One point to consider is whether or not it impacts the reader if a source is biased. Surely they can consider this themselves and choose whether to view is as biased or not? You can make this clear to the consumer by differentiating between fact and opinion and they can then form their own impression of what, if anything, is biased. Professor Herbert Gans highlighted in his book Deciding What’s News, that audiences have subjective perceptions of bias rather than absolute or objective because they judge the same news coverage differently (Gans 1979). They all have differing standards in terms of bias or nonbias.
Gans, H. J. (1979). Multiperspectival news. In Deciding what’s news: A study of CBS Evening News, NBC Nightly News, Newsweek, and Time (pp. 304–336). New York, NY: Pantheon.
Tuchman, G., 1979. Making news: A study in the construction of reality. New York: Free Press.
What do fairness and balance mean in the journalistic context?
The terms balance and fairness interlink but do not mean entirely the same thing. To be objective as a journalist, your articles/material must be balanced. This means you have to do your best to present all viewpoints and sides of the story. You also have to attempt to always be accurate and true when reporting in order to be fair. In doing so, you are not influencing the reader to believe a certain view, you are encouraging them to take in the content and reach their own conclusion. The role of a journalist is to inform their readers and not to control their views.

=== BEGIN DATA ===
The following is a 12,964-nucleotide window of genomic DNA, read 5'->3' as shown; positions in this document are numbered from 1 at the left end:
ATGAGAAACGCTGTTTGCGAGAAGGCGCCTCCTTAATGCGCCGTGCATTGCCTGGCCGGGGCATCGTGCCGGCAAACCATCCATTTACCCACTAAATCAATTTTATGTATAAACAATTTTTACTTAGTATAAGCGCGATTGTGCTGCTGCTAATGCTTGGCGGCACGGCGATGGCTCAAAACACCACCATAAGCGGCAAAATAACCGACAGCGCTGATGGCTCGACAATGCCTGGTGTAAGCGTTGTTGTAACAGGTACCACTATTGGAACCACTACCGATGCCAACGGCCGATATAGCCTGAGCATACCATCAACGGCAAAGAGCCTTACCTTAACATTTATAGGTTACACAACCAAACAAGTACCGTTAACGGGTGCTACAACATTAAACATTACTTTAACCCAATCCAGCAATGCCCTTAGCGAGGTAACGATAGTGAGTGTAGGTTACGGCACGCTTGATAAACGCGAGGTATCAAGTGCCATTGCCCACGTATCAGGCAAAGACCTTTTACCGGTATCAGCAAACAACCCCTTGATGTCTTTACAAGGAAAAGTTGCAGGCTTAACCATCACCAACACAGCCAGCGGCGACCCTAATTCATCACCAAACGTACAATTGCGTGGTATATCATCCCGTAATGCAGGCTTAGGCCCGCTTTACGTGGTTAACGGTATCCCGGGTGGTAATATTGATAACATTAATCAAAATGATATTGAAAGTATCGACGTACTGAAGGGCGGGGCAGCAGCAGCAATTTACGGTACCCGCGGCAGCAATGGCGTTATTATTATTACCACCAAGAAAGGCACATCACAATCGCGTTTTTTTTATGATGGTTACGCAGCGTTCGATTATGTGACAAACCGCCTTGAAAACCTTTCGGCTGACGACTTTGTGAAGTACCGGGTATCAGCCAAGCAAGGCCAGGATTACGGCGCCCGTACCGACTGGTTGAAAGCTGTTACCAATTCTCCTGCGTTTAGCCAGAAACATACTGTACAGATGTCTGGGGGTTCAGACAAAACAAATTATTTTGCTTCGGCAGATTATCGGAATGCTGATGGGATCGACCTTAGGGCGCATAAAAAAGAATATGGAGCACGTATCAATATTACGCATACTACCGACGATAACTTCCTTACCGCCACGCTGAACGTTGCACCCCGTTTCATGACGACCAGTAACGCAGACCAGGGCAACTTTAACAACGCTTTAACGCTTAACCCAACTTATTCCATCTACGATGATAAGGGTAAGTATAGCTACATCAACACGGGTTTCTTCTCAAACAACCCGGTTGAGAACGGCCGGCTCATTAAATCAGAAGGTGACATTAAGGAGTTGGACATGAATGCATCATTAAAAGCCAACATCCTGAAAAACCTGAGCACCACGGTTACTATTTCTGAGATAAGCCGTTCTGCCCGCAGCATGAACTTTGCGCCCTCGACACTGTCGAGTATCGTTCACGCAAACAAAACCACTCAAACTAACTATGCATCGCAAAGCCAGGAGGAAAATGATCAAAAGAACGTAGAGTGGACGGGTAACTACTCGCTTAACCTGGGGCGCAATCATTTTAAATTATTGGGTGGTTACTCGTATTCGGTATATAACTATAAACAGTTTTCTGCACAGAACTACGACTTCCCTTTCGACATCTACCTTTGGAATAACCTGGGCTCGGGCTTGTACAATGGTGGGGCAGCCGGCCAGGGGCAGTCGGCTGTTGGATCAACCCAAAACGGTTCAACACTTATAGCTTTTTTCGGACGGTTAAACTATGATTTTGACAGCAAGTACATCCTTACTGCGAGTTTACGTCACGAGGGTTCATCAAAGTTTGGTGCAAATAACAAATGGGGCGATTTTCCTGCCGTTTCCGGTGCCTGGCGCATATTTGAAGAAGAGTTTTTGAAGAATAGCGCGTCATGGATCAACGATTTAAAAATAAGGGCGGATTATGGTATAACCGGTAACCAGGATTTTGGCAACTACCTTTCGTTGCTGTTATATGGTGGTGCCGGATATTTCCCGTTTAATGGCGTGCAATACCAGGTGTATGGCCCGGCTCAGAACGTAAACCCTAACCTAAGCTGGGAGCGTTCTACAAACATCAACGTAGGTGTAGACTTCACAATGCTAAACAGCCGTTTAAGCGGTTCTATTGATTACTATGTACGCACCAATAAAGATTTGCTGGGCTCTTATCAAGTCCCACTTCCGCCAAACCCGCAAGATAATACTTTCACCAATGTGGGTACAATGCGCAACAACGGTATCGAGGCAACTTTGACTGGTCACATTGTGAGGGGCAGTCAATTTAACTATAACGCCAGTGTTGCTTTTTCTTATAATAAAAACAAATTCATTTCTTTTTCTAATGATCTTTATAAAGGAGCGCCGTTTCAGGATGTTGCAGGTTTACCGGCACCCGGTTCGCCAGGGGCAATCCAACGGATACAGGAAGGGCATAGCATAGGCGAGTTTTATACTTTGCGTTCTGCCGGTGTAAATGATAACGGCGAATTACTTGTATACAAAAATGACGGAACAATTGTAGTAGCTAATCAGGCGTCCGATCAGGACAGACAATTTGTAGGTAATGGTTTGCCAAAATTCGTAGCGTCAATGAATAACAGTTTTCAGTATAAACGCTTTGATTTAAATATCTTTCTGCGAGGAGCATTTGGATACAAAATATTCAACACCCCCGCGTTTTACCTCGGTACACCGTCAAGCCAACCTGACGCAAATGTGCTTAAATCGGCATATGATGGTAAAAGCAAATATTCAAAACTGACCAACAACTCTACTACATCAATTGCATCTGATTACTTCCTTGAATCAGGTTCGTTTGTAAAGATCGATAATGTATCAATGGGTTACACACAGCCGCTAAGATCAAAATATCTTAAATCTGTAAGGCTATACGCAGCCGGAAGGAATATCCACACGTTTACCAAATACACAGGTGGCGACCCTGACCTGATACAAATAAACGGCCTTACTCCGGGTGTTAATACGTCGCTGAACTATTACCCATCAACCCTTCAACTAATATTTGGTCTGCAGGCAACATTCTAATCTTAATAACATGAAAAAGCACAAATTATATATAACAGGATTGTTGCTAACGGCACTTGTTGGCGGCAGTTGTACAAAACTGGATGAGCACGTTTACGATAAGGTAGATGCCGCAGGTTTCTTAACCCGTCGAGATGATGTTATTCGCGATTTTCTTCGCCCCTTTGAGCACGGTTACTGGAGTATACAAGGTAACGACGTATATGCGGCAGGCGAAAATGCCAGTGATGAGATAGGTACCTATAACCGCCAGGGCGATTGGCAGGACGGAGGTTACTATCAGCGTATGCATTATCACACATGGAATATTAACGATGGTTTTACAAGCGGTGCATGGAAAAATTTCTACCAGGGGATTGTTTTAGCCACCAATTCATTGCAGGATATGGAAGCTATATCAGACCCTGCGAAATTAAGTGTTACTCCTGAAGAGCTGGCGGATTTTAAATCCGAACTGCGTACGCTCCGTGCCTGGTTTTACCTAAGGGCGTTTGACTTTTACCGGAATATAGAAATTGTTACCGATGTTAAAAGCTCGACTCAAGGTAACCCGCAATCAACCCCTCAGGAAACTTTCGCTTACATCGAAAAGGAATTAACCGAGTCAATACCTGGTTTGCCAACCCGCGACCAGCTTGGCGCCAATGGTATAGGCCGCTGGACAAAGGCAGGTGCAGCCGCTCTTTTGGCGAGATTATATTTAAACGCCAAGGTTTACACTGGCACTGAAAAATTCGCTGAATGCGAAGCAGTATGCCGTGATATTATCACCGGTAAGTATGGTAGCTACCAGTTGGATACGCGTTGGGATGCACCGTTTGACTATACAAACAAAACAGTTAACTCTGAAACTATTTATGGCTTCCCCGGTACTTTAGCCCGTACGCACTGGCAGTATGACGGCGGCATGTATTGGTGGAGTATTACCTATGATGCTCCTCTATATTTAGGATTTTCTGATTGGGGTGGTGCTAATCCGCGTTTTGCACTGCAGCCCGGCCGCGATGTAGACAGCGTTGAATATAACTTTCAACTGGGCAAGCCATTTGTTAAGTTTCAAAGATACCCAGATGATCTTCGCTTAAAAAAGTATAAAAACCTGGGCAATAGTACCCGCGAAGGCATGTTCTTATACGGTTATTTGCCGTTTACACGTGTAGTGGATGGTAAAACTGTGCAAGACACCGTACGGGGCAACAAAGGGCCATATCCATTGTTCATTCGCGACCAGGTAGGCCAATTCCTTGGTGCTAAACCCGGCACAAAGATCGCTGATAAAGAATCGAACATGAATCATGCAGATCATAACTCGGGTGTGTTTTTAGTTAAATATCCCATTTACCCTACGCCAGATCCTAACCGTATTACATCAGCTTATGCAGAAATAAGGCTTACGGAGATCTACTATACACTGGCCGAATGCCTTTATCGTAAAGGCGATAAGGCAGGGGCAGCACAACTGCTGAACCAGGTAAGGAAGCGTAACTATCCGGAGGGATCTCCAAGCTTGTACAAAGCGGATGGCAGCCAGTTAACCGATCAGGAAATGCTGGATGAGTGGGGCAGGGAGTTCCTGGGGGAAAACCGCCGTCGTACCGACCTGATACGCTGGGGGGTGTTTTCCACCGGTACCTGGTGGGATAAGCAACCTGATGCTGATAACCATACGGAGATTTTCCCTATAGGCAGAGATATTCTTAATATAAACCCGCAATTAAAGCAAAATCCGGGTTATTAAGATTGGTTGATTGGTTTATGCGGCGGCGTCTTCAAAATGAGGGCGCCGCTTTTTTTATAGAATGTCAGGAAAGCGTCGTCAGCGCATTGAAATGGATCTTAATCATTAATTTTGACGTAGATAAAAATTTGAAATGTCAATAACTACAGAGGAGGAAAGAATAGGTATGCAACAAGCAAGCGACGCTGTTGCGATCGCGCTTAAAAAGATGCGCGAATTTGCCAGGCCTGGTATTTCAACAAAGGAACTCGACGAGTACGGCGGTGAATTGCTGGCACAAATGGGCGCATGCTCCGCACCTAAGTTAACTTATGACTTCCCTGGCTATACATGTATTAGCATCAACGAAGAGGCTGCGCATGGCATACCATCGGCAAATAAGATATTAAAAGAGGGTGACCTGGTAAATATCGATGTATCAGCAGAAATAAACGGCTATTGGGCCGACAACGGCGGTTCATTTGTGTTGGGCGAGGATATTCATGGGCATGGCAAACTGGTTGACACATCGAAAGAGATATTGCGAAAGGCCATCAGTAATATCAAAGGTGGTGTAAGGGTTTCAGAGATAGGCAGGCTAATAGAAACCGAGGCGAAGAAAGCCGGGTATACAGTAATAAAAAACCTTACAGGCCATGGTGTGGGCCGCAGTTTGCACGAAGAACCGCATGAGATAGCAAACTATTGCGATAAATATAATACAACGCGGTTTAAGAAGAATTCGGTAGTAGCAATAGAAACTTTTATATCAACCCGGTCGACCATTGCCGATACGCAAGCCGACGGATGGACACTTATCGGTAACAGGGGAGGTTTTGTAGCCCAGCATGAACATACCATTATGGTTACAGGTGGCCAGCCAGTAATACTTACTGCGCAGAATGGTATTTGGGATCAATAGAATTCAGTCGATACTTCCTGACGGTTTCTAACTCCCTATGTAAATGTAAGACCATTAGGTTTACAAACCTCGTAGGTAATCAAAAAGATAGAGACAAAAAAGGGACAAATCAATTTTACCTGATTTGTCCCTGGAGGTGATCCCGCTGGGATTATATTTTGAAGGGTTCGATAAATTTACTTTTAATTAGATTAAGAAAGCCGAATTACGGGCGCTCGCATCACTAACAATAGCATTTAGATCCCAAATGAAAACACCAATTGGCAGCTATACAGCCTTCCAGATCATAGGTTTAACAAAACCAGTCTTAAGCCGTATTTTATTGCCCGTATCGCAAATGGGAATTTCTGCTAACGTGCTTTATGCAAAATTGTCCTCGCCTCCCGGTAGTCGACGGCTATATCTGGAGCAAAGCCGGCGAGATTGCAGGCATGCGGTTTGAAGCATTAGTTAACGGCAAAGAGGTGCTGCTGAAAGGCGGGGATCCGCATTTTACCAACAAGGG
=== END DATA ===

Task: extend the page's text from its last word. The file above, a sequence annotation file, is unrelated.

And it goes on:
Fairness is an ethical matter because it is considered a standard of professional performance by both journalists and critics. It also matters in political terms because people use this information that they expect to be fair and balanced to decide public policy (Fico and Soffin, 1995). Audiences have a level of trust in journalists to deliver factual content in a fair and balanced style.
Interestingly, it seems that some media outlets don’t offer the most fair and balanced coverage because they believe their audiences prefer to have their biases reinforced rather than challenged by a news outlet’s attempt to be impartial (Weber, 2015). It is generally accepted that most journalists try to be as fair and balanced as possible, but this depends on the publication and personal attitude of a journalist. It is very difficult to be completely balanced and fair when reporting. There is often the risk that your own views will end up framing the story in a particular way or that only the most prominent people’s views will be reflected. Considering what language you use can also help ensure you don’t unfairly represent the facts in the story.
Fico, F. and Soffin, S., 1995. Fairness and balance of selected newspaper coverage of controversial national, state, and local issues. Journalism & Mass Communication Quarterly, 72 (3), 621–633.
Weber, J., 2015. Teaching fairness in journalism: A challenging task. Journalism & Mass Communication Educator, 71 (2), 163–174.